Hello! Since pickings run slim for albums I feel like talking about by Wednesdays and Thursdays, I’ve decided to devote those days each week to an album that came out earlier this year, and what better way to kick things off than with (so far) the biggest disappointment of the year!
For fans only.
Expectation: Mac Miller broke into the mainstream as a teenager on the forefront of the college rap craze in 2010. Initially written off by the hip hop community and panned by critics, Miller underwent a rapid musical progression, beginning with his Macadelic tape in 2012. Through a prolific work ethic and a network of both mainstream and underground collaborators, Easy Mac was able to transform his image and gain a general level of respect in hip hop circles. The Divine Feminine marks Mac Miller’s 4th official album, following 2015’s GO:OD AM, and was anticipated as yet another stylistic departure due to singles “Dang!” and “We”.
- Congratulations – There is no denying that this instrumental is gorgeous. Mac sings over a gentle piano riff and sounds pretty good. A good opener.
- Dang! – Basically just an Anderson Paak song. Mac flows well, but his lyrics leave something to be desired, as he continues to single-mindedly focus on descriptions of his new relationship.
- Stay – Mac makes an attempt at writing a Chance song; from the trumpet intro, to the tone of the synths, to slow, modulated drums, everything aspect of his inspiration is blatantly obvious. Also, we get more descriptions of how obsessed he is with his gal pal. Yaaayyy.
- Skin – Featuring the hands-down worst lyric on the album “All I do is make these fuckin’ songs / so finally I made a fuckin’ song”, which introduces the most unnecessarily graphic description of his sex life yet.
- Cinderella – This has absolutely no reason for being 8 minutes long. The hook alone is over a minute, and they do it three times. Mac spends the entire verse describing, big surprise, his sex life, BUT the second verse opens on a different note: Mac tells his partner “Take you by the hand / and bring you somewhere where the sand is” which is still pretty weak lyricism, but exciting since it means we’re finally going to hear about some aspect of his relationship besides- wait no, Mac immediately follows up with “Soon as we landed / we went straight into the room”, and delivers another entire verse about having sex. Great.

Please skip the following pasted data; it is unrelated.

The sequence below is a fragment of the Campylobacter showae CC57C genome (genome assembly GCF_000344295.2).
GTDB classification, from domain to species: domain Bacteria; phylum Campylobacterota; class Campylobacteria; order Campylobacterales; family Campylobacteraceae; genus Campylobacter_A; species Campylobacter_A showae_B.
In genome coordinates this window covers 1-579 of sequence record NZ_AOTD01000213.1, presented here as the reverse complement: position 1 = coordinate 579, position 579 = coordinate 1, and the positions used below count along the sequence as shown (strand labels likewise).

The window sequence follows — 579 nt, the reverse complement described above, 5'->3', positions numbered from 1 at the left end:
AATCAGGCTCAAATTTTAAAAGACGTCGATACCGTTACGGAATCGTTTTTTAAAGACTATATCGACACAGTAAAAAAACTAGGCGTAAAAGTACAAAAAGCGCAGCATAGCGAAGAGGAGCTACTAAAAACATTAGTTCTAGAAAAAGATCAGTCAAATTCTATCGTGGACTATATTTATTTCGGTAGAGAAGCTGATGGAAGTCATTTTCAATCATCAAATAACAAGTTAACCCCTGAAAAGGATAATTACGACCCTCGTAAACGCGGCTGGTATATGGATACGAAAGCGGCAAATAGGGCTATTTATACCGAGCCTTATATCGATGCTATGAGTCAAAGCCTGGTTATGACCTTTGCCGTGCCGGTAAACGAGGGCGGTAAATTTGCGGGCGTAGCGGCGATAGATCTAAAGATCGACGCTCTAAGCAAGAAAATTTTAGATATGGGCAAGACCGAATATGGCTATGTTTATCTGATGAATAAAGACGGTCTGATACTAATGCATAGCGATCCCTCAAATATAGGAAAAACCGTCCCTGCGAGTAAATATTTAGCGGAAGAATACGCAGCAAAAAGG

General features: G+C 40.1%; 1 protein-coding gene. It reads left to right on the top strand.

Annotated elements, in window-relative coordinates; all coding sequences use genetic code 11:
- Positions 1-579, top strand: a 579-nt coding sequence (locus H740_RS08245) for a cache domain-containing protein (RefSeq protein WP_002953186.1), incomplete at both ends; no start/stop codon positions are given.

- We – Who on earth thought it was appropriate to put Cee Lo Green on a love song?
- My Favorite Part – THANK GOD that their duet was at least somewhat tasteful. I don’t know I could have taken it if the lyrics had been as graphic as the rest of the album.
- God Is Fair, Sexy Nasty – Kendrick Lamar sings the hook while Mac Miller discusses his sex life. Afterwards, we listen to an old woman tell the story of how she fell in love with her husband, delivering easily the most genuine depiction of love on the entire album.
Overall: One song at a time, this album is decent. Most of the instrumentals are good, several are even great. Somewhat surprisingly, Mac’s singing is consistently decent as well. Unfortunately, Mac’s lyrics are easily the worst he has produced since he was a teenager. His perception of love is completely centered on sex, a perfect depiction of adolescent infatuation. The album’s title, The Divine Feminine, clearly contains no respect for women themselves, but rather a blatant fixation on femininity as the object of his obsession. Rather than depicting women as gods, he describes them as idols, made for him to possess and worship for his own satisfaction. But the worst thing about the album is that it never lets up. From the first track to the last, Miller is singular in his subject matter, but rather than each song adding to the depth and nuances of his relationship (like for instance, I Love You, Honeybear), each track retraces the footsteps of the last, adding nothing and feeling entirely redundant.